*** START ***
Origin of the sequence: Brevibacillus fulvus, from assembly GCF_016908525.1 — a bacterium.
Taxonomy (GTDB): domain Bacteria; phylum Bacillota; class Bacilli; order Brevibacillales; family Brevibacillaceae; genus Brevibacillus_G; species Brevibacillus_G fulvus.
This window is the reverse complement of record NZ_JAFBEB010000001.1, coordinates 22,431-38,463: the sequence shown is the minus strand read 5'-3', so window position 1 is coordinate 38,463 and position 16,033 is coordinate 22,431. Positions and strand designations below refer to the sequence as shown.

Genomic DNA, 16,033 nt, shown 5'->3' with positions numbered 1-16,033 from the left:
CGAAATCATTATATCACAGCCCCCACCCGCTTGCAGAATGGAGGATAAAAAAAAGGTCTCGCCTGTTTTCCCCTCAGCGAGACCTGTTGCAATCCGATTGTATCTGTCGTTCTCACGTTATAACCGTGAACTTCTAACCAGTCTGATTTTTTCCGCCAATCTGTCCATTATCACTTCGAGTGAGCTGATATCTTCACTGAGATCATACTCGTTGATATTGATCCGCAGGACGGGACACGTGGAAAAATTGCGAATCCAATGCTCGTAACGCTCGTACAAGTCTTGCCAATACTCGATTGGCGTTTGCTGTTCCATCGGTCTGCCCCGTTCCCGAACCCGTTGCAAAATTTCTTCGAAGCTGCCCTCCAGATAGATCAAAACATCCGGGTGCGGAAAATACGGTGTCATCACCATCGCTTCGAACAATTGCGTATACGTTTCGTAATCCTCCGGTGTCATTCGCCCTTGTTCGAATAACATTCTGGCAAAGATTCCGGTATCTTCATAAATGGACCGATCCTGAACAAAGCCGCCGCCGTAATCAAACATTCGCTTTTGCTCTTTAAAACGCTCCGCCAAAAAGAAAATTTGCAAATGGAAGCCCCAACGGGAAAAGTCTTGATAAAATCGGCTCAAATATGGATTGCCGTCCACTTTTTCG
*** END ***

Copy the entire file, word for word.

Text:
Origin of the sequence: Brevibacillus fulvus, from assembly GCF_016908525.1 — a bacterium.
Taxonomy (GTDB): domain Bacteria; phylum Bacillota; class Bacilli; order Brevibacillales; family Brevibacillaceae; genus Brevibacillus_G; species Brevibacillus_G fulvus.
This window is the reverse complement of record NZ_JAFBEB010000001.1, coordinates 22,431-38,463: the sequence shown is the minus strand read 5'-3', so window position 1 is coordinate 38,463 and position 16,033 is coordinate 22,431. Positions and strand designations below refer to the sequence as shown.

Genomic DNA, 16,033 nt, shown 5'->3' with positions numbered 1-16,033 from the left:
CGAAATCATTATATCACAGCCCCCACCCGCTTGCAGAATGGAGGATAAAAAAAAGGTCTCGCCTGTTTTCCCCTCAGCGAGACCTGTTGCAATCCGATTGTATCTGTCGTTCTCACGTTATAACCGTGAACTTCTAACCAGTCTGATTTTTTCCGCCAATCTGTCCATTATCACTTCGAGTGAGCTGATATCTTCACTGAGATCATACTCGTTGATATTGATCCGCAGGACGGGACACGTGGAAAAATTGCGAATCCAATGCTCGTAACGCTCGTACAAGTCTTGCCAATACTCGATTGGCGTTTGCTGTTCCATCGGTCTGCCCCGTTCCCGAACCCGTTGCAAAATTTCTTCGAAGCTGCCCTCCAGATAGATCAAAACATCCGGGTGCGGAAAATACGGTGTCATCACCATCGCTTCGAACAATTGCGTATACGTTTCGTAATCCTCCGGTGTCATTCGCCCTTGTTCGAATAACATTCTGGCAAAGATTCCGGTATCTTCATAAATGGACCGATCCTGAACAAAGCCGCCGCCGTAATCAAACATTCGCTTTTGCTCTTTAAAACGCTCCGCCAAAAAGAAAATTTGCAAATGGAAGCCCCAACGGGAAAAGTCTTGATAAAATCGGCTCAAATATGGATTGCCGTCCACTTTTTCG